Alterations in rat spinal cord cGMP by peripheral nerve injury and adrenal medullary transplantation

Julie B. Siegan, Aldric T. Hama, Jacqueline Sagen

Research output: Contribution to journalArticlepeer-review

32 Scopus citations


Adrenal medullary chromaffin cells implanted into the spinal subarachnoid space can reduce abnormal pain-related responses in chronic pain models. Persistent pain is thought to involve the activation of N-methyl-D-aspartate (NMDA) receptors and subsequent production of nitric oxide (NO) and cyclic guanosine 3',5'-monophosphate (cGMP). Changes in dorsal horn levels of cGMP in the rat were determined in conjunction with alterations in pain behaviors following peripheral nerve injury and adrenal medullary transplantation. Results indicated increased spinal cGMP levels in parallel with thermal and mechanical hyperalgesia and tactile allodynia consequent to chronic constriction injury of the sciatic nerve in rats. Adrenal medullary, but not control transplants, attenuated the hyperalgesia and allodynia and decreased spinal cGMP content. These results suggest that adrenal medullary transplants may reduce abnormal pain by intervention in the spinal NMDA-NO cascade.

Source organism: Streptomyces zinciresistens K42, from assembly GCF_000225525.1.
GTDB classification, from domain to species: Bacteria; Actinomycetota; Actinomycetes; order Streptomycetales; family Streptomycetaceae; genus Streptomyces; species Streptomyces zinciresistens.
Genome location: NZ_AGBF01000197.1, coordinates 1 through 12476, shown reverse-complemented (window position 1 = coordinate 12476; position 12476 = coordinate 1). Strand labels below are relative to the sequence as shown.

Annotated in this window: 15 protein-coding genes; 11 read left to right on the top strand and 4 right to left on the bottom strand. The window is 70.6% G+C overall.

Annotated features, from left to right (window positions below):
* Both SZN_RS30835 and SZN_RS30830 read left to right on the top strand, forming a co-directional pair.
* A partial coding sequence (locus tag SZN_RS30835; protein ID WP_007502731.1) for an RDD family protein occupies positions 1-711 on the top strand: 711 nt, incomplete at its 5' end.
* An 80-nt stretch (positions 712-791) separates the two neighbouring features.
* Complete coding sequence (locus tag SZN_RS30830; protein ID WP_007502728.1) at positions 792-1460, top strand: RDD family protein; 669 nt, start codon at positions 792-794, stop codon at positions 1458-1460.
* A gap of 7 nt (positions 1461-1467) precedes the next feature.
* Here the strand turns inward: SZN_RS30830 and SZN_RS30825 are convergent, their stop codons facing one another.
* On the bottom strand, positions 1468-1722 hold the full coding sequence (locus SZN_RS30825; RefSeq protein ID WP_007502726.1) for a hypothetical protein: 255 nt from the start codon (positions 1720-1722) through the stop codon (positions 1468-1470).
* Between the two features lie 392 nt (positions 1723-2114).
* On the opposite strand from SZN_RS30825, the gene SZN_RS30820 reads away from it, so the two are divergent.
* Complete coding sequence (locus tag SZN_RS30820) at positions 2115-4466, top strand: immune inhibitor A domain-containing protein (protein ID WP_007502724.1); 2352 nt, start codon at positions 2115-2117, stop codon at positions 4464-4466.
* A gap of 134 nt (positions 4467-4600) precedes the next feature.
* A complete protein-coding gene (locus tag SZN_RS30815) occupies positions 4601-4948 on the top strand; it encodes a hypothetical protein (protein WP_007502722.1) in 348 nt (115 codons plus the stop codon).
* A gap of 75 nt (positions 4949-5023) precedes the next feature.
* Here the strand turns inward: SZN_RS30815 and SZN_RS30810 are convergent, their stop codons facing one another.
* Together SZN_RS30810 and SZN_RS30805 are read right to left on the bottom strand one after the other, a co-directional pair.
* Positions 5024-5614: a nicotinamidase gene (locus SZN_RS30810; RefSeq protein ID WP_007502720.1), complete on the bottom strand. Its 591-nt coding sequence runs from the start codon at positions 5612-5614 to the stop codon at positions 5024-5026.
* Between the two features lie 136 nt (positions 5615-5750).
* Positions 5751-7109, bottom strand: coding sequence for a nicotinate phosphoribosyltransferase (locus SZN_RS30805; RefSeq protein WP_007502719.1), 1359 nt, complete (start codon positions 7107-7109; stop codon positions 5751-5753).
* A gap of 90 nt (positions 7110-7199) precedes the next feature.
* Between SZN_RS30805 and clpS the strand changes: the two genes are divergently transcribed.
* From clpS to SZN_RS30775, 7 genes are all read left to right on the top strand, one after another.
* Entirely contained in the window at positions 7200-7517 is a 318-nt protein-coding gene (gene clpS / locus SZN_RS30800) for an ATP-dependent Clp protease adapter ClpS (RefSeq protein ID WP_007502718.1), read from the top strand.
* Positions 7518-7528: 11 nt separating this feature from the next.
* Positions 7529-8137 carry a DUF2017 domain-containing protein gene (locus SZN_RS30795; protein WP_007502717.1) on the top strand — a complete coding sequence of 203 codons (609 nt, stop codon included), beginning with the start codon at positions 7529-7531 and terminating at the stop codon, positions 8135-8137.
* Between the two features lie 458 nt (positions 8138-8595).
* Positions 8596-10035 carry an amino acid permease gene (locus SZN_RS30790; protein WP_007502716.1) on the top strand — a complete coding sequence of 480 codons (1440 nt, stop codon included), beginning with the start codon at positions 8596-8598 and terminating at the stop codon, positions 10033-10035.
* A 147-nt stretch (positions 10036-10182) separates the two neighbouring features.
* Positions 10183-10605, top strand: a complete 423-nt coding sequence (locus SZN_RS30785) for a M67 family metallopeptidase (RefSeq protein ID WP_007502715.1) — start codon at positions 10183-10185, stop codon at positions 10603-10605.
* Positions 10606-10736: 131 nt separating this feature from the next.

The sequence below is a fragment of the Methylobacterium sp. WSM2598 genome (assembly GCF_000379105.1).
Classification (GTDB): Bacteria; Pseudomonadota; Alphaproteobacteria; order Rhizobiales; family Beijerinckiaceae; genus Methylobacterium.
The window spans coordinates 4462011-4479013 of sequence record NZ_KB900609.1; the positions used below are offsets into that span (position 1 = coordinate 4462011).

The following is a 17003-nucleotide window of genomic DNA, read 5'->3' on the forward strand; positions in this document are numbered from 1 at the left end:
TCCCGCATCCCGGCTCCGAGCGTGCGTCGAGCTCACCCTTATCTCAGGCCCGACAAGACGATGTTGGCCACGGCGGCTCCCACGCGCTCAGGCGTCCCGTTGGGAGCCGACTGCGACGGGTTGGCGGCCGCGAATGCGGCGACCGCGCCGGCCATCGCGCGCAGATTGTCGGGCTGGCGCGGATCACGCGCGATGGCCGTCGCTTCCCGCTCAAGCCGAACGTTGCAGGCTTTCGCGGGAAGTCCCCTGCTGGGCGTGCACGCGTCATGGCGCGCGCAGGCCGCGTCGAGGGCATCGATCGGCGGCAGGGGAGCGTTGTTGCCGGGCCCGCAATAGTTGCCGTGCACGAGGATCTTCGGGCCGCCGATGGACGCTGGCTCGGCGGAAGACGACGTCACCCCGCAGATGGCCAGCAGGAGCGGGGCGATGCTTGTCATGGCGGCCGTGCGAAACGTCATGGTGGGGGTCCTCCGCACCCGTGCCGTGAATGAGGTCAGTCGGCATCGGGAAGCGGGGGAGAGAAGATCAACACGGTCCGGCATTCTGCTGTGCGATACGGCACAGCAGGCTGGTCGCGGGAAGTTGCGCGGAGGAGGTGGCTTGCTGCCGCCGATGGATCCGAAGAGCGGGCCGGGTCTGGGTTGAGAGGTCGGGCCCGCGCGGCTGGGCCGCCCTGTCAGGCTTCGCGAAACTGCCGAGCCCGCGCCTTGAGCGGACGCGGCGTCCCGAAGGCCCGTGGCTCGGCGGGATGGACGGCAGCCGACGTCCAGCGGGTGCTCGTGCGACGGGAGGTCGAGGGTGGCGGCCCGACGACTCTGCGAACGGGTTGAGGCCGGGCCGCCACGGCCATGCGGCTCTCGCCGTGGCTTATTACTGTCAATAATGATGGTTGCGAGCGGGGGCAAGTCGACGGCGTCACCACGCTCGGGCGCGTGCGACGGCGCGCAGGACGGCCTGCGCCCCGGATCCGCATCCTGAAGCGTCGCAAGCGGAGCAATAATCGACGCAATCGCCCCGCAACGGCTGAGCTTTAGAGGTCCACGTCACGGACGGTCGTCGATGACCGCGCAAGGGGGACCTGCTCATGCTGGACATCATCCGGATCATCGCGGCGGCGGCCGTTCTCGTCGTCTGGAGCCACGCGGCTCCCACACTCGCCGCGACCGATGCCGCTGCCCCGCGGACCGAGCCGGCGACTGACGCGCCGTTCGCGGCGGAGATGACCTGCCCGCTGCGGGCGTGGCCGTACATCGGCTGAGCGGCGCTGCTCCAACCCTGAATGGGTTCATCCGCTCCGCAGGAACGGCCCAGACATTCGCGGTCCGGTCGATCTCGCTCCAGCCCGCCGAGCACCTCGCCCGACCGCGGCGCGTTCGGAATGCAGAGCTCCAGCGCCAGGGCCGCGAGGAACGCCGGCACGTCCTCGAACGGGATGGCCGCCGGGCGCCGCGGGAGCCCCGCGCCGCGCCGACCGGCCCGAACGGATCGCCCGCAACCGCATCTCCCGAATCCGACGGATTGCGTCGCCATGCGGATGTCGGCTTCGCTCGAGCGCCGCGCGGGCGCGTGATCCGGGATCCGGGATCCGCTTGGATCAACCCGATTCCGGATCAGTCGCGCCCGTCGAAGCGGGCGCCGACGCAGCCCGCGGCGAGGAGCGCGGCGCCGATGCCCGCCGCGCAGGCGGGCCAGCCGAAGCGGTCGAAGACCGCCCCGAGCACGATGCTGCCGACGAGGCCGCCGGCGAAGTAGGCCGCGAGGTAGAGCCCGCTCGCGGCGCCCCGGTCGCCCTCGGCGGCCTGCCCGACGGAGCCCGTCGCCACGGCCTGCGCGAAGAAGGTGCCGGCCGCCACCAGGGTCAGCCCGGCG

Original languageEnglish (US)
Pages (from-to)49-52
Number of pages4
JournalNeuroscience Letters
Issue number1
StatePublished - Aug 30 1996
Externally publishedYes


  • Adrenal medulla
  • Analgesia
  • Chromaffin cells
  • Dorsal horn
  • Hyperalgesia
  • N-Methyl-D-aspartate
  • Neural transplants
  • Nitric oxide

ASJC Scopus subject areas

  • Neuroscience(all)


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